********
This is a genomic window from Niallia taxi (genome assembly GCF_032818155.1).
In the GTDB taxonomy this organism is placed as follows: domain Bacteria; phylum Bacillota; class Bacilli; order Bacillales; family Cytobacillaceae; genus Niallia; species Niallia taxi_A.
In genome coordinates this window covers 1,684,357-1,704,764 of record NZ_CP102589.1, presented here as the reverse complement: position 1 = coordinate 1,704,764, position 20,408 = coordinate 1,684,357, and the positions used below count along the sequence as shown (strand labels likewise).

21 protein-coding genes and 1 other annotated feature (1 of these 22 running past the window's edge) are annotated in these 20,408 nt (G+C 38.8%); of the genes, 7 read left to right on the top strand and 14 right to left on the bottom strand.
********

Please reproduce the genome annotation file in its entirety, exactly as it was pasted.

This is a genomic window from Niallia taxi (genome assembly GCF_032818155.1).
In the GTDB taxonomy this organism is placed as follows: domain Bacteria; phylum Bacillota; class Bacilli; order Bacillales; family Cytobacillaceae; genus Niallia; species Niallia taxi_A.
In genome coordinates this window covers 1,684,357-1,704,764 of record NZ_CP102589.1, presented here as the reverse complement: position 1 = coordinate 1,704,764, position 20,408 = coordinate 1,684,357, and the positions used below count along the sequence as shown (strand labels likewise).

21 protein-coding genes and 1 other annotated feature (1 of these 22 running past the window's edge) are annotated in these 20,408 nt (G+C 38.8%); of the genes, 7 read left to right on the top strand and 14 right to left on the bottom strand.